Friday, 19 April 2013

The CofE and Executive Remuneration

Updated Friday to add Church Times and Independent articles.

The Church of England Ethical Investment Advisory Group has today published its Executive remuneration policy.

The accompanying press release starts

The national investing bodies of the Church of England have today published a policy on executive remuneration adopted on the recommendation of the Church’s Ethical Investment Advisory Group (EIAG).

With the UK company AGM season getting under way, the national investing bodies will use the policy to determine their voting on remuneration reports and their engagement on executive remuneration with the companies in which they hold shares.

EIAG Chair James Featherby said: “Executive directors perform difficult and important roles that require high levels of skill, enterprise and innovation. All staff should be rewarded fairly and executive director roles understandably command good salaries. Our recommendations focus on bonuses. We want to see lower annual bonuses and greater emphasis on rewarding executives who manage ethical, social and environmental issues well and so deliver enduring corporate success over periods of five to seven years.”

The full press release is copied below the fold.

There is, not surprisingly, much press interest.

John Bingham in The Telegraph Church of England’s £8bn assault on ‘culture of entitlement and greed’ in City bonuses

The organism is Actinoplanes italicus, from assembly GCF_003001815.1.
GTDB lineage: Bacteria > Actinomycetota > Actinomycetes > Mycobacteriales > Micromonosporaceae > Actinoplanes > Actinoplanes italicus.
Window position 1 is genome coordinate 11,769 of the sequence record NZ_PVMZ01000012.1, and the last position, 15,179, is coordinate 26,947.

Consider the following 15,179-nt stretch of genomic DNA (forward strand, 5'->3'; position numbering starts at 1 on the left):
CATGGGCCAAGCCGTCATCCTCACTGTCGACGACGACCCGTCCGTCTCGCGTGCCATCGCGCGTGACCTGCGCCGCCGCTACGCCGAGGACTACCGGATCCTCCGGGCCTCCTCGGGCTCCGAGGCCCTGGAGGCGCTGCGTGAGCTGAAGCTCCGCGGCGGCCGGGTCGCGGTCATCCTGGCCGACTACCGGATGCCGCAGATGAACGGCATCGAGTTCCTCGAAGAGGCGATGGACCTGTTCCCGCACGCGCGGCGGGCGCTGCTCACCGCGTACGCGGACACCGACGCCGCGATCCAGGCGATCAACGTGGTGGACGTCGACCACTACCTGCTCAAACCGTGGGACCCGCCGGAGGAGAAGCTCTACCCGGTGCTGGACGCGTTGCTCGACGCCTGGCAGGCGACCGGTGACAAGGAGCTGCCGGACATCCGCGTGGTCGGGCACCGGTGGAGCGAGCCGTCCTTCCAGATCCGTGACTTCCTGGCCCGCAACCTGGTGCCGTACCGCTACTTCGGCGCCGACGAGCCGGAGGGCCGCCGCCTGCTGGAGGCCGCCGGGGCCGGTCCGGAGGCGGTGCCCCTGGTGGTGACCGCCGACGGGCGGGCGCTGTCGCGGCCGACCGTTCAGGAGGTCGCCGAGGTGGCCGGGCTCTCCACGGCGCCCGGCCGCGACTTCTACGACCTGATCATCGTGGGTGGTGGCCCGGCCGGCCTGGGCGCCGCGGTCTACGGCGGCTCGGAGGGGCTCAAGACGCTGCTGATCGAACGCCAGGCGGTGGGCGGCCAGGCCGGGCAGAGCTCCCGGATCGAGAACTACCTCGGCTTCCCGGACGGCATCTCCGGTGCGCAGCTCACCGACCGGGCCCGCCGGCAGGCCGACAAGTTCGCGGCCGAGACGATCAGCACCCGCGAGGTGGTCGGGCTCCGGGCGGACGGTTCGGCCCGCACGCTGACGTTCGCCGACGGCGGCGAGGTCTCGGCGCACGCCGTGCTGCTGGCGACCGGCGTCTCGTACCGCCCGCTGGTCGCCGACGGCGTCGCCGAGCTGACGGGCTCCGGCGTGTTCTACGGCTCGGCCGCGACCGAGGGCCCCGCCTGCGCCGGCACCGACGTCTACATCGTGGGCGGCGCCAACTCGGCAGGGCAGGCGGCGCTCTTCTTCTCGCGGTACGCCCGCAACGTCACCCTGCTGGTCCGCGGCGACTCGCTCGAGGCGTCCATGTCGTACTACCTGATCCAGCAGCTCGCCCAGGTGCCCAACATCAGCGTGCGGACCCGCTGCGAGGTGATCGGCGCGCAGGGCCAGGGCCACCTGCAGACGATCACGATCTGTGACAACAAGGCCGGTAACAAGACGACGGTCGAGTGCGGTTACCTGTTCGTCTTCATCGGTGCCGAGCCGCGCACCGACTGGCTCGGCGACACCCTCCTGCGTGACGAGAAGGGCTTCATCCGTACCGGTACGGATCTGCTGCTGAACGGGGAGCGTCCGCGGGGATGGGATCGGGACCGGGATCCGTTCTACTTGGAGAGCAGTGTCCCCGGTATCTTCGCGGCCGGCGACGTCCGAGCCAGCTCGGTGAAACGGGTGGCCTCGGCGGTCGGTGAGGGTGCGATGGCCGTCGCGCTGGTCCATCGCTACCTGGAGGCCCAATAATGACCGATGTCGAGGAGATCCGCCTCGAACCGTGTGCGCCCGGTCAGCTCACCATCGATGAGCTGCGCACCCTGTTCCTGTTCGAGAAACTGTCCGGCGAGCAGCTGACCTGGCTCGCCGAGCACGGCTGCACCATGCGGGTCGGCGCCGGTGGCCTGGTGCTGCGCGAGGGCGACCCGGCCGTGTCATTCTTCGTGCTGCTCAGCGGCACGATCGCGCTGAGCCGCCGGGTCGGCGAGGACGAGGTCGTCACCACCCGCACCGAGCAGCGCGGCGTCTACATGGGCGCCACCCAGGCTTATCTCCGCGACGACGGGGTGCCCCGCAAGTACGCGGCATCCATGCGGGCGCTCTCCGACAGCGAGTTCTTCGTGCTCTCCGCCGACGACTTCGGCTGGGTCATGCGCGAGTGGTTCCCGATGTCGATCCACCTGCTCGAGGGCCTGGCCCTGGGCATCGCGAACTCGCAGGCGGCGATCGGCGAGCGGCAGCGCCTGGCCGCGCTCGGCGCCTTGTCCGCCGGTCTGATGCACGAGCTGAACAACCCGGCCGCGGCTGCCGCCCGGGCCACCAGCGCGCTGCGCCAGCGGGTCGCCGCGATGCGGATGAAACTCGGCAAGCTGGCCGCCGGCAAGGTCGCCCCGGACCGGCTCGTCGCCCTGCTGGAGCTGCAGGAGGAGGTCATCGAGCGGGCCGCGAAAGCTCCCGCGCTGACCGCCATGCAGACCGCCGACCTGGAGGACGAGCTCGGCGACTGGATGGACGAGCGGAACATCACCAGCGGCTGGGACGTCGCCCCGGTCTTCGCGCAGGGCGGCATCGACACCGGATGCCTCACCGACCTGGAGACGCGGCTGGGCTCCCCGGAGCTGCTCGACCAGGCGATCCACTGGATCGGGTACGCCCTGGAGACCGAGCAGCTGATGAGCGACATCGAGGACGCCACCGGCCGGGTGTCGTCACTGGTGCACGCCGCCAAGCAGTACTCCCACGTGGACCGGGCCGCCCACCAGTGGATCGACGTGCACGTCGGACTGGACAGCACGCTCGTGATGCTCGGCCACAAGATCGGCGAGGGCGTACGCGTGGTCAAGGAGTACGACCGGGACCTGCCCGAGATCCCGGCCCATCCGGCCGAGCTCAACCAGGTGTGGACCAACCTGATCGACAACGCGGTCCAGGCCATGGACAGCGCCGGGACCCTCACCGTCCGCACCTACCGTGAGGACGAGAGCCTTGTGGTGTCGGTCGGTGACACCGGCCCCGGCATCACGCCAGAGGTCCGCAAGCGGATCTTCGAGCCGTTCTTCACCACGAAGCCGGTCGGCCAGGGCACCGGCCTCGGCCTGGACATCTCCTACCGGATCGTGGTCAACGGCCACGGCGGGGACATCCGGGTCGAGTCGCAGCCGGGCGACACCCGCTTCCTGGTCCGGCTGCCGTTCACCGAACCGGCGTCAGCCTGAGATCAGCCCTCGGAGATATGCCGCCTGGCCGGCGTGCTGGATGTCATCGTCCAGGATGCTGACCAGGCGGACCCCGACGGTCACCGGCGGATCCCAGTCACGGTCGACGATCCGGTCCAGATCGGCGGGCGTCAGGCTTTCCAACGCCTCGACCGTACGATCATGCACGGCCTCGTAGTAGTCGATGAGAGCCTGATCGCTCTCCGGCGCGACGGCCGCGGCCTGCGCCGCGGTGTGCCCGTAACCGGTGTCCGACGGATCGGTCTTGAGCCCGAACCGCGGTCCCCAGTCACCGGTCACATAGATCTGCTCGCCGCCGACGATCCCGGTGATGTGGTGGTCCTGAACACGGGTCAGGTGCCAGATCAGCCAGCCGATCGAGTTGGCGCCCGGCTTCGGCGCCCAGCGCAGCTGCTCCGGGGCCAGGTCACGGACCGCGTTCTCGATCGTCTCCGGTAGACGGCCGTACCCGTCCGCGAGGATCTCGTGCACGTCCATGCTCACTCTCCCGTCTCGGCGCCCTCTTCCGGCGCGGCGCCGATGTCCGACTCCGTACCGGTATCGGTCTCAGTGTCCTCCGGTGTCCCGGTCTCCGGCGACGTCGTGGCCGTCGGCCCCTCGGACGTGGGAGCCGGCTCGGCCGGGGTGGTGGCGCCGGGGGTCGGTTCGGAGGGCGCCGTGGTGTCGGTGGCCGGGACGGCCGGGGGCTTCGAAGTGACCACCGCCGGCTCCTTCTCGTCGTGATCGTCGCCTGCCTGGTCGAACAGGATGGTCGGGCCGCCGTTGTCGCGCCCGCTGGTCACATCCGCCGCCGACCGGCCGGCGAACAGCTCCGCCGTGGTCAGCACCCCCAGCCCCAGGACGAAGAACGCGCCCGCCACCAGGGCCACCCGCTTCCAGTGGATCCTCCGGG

In an overhaul of its own investment policy to be announced today, the Church – which controls more than £8 billion of assets – announced it will attempt to vote down any bonus worth more than an executive’s basic salary…

Rupert Neate in The Guardian CofE tells its fund managers to vote down excessive bonuses

The Church of England has instructed its fund managers to “challenge the bonus culture” and vote down pay policies that grant bosses more than 100% of their salary in annual bonuses…

Hannah Kuchler in the Financial Times Church loses faith in big bonuses

The Church of England has vowed to vote against outsized bonuses and short-term incentives as it tries to revive the spirit of last year’s shareholder spring at upcoming annual meetings…

Madeleine Davies in the Church Times Church investors urged to challenge ‘vastly unequal’ bonuses

Bonuses awarded to executive directors that exceed 100 per cent of their basic salary, should be challenged by the national investing bodies of the Church of England, a new policy published by the Church’s Ethical Advisory Group (EIAG), states.

The policy on executive renumeration has been adopted by the investing bodies, which will use it to determine their voting on the renumeration reports of the companies in which they hold shares…

John Collingridge in The Independent Church of England brings multi-billion voting clout into play against excessive City bonuses

The Church of England plans to use its £3 billion voting clout to tackle excessive City bonuses as it seeks to reignite last year’s “shareholder spring”.

The Church, which holds a significant amount of its £8 billion assets as shares in companies, said it will challenge the City’s bonus entitlement culture by rejecting soaring director pay deals as the annual meeting season gets under way.

Church of England ethical investment Executive Remuneration
19 April 2013

The national investing bodies of the Church of England have today published a policy on executive remuneration adopted on the recommendation of the Church’s Ethical Investment Advisory Group (EIAG).